Officials urge vigilance as Peabody expected to move into red zone for COVID

PEABODY — City officials expect Peabody will move into the red, higher risk category, for active COVID-19 cases when the next weekly state public health report is released Thursday, but they say the situation is not quite as dire as it may sound.

They attribute an uptick in coronavirus cases to small events, household exposures and informal social gatherings around the city in recent weeks. And the best response, they say, is for residents to be vigilant about health and safety measures such as social distancing and wearing face masks.

For now, the city’s schools will continue in a hybrid learning model, and any changes to that model will be based on multiple weeks of data and evidence of increased risk of transmission to students and/or staff within school buildings, said Mayor Ted Bettencourt in a press statement Wednesday afternoon.

Bettencourt said that, according to the Peabody Health Department, the city’s average daily COVID-19 case rate has risen to approximately 12 cases per 100,000 people, which would likely prompt the state to shift Peabody from the yellow or moderate risk level up to red.

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A public health data report from earlier in the week showed Peabody had 60 active cases, as of Oct. 26, for an average daily incidence rate of 7.7 over the previous 14 days and had administered 3,908 tests in that time, which equaled a 1.79% positivity rate. Total cases were 1,289 since the pandemic began.

“Although this increase in cases is not entirely unexpected based on public health forecasts for a resurgence of COVID-19 this fall, and based on similar increases nationwide and across many other cities and towns in Massachusetts, it does serve to remind us of the importance of remaining vigilant,” Bettencourt said. “We need to redouble our efforts to follow CDC guidelines, particularly regarding physical distancing and face masks, so that we can reverse this troubling trend and keep our residents safe and healthy.”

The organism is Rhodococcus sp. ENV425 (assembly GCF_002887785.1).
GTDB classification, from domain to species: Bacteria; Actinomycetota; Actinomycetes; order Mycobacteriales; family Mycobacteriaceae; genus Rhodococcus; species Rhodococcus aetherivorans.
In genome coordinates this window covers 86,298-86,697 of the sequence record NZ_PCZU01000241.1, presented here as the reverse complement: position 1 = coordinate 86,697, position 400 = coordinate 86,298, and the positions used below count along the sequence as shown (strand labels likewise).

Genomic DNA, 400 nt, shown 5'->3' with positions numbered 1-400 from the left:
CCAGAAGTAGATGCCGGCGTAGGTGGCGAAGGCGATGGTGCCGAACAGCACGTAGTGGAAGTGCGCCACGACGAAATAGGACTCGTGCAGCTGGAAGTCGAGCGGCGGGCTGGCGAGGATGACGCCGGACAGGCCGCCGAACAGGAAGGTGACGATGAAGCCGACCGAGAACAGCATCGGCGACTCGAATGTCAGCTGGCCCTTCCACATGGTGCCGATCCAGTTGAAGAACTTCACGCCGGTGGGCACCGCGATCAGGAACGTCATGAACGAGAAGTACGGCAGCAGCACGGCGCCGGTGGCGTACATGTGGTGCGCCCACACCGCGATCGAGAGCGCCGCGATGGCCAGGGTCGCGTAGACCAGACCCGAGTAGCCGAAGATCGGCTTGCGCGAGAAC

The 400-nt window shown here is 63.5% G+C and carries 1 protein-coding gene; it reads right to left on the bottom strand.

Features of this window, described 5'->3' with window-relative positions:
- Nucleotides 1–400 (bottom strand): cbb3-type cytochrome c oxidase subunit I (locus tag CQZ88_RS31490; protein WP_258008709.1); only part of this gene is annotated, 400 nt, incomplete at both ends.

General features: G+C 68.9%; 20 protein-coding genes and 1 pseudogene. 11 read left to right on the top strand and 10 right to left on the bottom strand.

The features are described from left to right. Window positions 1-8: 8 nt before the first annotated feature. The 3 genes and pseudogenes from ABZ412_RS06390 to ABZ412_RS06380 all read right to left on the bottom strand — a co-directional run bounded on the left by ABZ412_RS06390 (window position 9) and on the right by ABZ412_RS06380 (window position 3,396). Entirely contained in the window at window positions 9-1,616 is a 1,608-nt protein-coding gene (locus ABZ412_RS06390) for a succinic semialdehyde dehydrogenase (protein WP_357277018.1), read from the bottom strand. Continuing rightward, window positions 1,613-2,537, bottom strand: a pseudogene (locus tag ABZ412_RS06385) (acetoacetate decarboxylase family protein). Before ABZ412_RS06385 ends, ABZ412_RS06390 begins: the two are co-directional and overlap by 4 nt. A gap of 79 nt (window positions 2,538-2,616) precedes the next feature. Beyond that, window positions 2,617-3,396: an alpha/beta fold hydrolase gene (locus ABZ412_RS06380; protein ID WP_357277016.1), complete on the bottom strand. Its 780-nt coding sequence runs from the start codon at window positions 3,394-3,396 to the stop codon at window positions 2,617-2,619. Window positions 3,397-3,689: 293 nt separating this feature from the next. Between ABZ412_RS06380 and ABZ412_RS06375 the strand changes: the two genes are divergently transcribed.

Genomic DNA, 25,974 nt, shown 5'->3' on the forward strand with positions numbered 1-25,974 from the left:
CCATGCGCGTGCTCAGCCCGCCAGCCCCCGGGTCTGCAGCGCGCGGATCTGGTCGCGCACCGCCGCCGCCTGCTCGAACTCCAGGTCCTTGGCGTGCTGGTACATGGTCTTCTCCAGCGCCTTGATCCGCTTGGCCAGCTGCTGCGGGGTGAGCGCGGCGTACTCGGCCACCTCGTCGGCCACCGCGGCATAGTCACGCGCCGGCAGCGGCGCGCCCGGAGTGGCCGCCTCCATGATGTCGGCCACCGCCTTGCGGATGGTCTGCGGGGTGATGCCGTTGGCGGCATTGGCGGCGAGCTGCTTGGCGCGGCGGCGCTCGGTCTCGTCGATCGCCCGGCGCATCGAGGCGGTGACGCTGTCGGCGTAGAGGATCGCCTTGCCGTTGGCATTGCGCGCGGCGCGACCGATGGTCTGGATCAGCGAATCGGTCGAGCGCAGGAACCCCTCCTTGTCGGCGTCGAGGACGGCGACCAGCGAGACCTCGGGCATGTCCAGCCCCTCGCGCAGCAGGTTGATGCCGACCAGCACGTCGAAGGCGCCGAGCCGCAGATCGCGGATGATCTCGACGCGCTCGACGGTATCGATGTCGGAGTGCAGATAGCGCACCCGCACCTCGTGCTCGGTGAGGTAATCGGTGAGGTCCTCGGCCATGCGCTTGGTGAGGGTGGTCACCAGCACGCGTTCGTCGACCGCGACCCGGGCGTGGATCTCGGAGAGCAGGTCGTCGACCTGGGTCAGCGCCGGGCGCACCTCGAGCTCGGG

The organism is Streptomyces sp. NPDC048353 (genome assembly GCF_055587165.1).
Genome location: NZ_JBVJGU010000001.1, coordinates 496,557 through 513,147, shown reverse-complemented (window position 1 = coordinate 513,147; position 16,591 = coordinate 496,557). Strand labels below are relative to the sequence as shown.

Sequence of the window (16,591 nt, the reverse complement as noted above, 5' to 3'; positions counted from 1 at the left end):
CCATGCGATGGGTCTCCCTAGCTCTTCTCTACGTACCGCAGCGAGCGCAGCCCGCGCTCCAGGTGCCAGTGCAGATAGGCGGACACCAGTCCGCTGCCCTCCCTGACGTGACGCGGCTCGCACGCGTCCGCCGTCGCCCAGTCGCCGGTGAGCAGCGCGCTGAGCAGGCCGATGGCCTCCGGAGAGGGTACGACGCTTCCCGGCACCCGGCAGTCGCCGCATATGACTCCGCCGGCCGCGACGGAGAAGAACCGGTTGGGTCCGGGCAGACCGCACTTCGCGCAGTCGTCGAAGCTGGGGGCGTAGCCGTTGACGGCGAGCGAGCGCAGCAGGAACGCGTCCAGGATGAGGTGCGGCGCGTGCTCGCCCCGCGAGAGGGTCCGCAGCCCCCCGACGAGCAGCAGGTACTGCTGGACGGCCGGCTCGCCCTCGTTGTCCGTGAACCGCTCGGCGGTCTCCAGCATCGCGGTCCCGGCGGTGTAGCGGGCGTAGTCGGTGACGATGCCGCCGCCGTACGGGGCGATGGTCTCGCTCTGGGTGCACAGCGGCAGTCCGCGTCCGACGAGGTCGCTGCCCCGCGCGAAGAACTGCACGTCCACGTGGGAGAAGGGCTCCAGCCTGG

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A similar message in this vein was sent to Peabody residents via robocall on Tuesday.

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In regard to the schools, the mayor noted that administrators and health officials worked together during preparations to reopen buildings for the fall to establish rapid response protocols for whenever a member of the school community tests positive for COVID-19.

Rigorous contact tracing and quarantine procedures are in place, he said, along with enhanced cleaning efforts at each school. The city also conducted a comprehensive air-quality assessment in August that did not find any major problems.

“Thanks to the aggressive safety protocols we have in place at the Peabody Public Schools as well as outstanding cooperation from students, parents, teachers, and staff, we are able to continue our hybrid learning model at this time,” Bettencourt said, also noting there is daily communication between his office, Superintendent Josh Vadala and Public Health Director Sharon Cameron.

“We will continue to monitor circumstances closely and adhere to all state guidelines relative to the safety and well-being of our school community,” he said. “It is critically important in our efforts to control the spread of this disease for our residents to share information if contacted by a public health nurse as part of a contact tracing effort.”

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And as the holiday season approaches, still some nine months into the ongoing pandemic, officials urge residents to “guard against complacency” and continue to wear masks, maintain 6 feet of physical distance from others, and limit gatherings with people outside their household.

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